Proud, happy Israeli whistleblower released

An unrepentant Mordechai Vanunu – the Israeli whistleblower who confirmed the existence of the country’s nuclear weapons program – left Ashkelon’s Shikma Prison April 21 after serving an 18-year sentence, 11 years of it in solitary confinement.

He was greeted by an international gathering of supporters who ceremonially released 18 doves, one for each year of his sentence.

Just before leaving the prison, Vanunu held a brief, dramatic press conference in which he declared, “To all those calling me a traitor, I’m proud and happy to do what I did.” He said Israel did not “need the nuclear arms, when all the Middle East is free from nuclear weapons,” adding, “My message today to all the world is open [the] Dimona reactor for inspection.”

As he passed through the prison gates, the response shifted from flowers and doves to the angry threats of a hostile crowd outside.

Peace activists who welcomed him at a ceremony at St. George’s Anglican Catholic Cathedral in Jerusalem described Vanunu as looking fit and eagerly greeting supporters he had previously known only by name.

The former nuclear technician is planning to live in a Tel Aviv apartment complex, but supporters are expressing grave concerns for his safety, especially since Israeli authorities refuse to grant him any security protection.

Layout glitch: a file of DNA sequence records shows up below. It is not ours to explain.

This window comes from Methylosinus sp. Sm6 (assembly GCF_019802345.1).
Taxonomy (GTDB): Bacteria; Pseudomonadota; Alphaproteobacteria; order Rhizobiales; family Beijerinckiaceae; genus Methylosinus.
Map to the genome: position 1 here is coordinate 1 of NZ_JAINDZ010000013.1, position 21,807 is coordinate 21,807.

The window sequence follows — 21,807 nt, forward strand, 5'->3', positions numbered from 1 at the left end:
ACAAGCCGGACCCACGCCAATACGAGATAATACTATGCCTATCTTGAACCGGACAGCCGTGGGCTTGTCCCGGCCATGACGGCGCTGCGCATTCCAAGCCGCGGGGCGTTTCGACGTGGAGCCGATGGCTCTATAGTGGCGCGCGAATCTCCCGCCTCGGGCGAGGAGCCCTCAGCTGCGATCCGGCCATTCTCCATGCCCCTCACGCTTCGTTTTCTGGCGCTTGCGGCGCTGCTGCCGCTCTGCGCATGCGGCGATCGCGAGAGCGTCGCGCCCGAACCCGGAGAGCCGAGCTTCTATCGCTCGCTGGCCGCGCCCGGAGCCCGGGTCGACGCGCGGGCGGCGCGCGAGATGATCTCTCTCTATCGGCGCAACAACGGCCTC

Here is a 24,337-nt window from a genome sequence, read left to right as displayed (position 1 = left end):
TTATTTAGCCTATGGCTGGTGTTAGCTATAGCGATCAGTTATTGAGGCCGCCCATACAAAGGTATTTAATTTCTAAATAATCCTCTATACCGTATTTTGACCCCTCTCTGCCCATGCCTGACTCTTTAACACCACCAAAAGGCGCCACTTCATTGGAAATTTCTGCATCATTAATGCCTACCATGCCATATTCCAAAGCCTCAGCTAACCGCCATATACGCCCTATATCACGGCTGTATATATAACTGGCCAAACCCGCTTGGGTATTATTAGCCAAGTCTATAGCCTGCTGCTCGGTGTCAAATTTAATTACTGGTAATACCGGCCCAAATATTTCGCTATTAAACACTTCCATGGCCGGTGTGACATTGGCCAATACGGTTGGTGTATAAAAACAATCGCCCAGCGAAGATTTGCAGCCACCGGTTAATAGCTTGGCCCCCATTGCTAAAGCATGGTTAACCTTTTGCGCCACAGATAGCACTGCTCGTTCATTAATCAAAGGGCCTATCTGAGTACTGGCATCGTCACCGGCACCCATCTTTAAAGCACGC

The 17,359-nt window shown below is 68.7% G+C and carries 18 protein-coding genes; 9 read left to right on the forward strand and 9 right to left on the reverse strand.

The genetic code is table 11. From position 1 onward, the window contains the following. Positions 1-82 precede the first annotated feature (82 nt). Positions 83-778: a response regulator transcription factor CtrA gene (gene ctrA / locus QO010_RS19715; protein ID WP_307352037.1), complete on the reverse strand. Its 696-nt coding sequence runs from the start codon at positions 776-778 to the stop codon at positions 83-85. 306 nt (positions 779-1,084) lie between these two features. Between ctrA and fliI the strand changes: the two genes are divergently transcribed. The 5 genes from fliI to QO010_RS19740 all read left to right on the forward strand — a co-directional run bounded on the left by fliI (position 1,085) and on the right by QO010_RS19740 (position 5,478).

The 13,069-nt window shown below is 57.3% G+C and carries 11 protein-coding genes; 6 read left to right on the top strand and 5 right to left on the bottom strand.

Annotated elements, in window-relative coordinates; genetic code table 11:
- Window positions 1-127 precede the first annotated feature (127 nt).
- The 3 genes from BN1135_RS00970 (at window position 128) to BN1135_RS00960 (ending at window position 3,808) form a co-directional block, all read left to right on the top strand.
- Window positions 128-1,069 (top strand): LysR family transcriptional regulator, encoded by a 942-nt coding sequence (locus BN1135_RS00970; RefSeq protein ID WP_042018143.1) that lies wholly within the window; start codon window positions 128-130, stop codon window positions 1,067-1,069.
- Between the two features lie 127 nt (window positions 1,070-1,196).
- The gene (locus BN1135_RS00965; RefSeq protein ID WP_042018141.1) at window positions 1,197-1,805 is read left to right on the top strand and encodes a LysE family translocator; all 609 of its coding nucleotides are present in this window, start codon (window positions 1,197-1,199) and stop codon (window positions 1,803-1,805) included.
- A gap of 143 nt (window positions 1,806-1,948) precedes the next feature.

Contending that Vanunu still has secrets to reveal, Israeli authorities have restricted his freedom, requiring him to register his residence and get permission before traveling to another city. He must remain in Israel at least one year, and is barred from discussing his work at Dimona with journalists. Vanunu himself has emphasized that he revealed all he knew 18 years ago.

In 1986 Vanunu made public the photos he had taken and information he gathered while a worker at the Dimona nuclear center, confirming the widespread assumption that Israel was a significant nuclear weapons power. Kidnapped by intelligence agents just before his interview with the Sunday Times of London appeared, he was convicted of espionage and treason.

In an April 24 article on Gush Shalom’s website, Israeli peace leader Uri Avnery probed the reasons for the seemingly absurd restrictions. “What can a technician know after 18 years in jail?” he wrote. “But gradually it becomes clear ...Vanunu is in a position to expose the close partnership with the United States in the development of Israel’s nuclear arms. ... The world must be prevented by all available means from hearing from the lips of a credible witness that the Americans are full partners in Israel’s nuclear arms program, while pretending to be the world’s sheriff for the prevention of nuclear proliferation.”

In an April 21 statement, the International Federation of Journalists protested the gag order against Vanunu, saying the protection of such whistleblowers is vital to free expression, and calling on Israel to recognize its responsibility to democracy by letting Vanunu return to society without further restrictions.

The author can be reached at mbechtel@pww.org.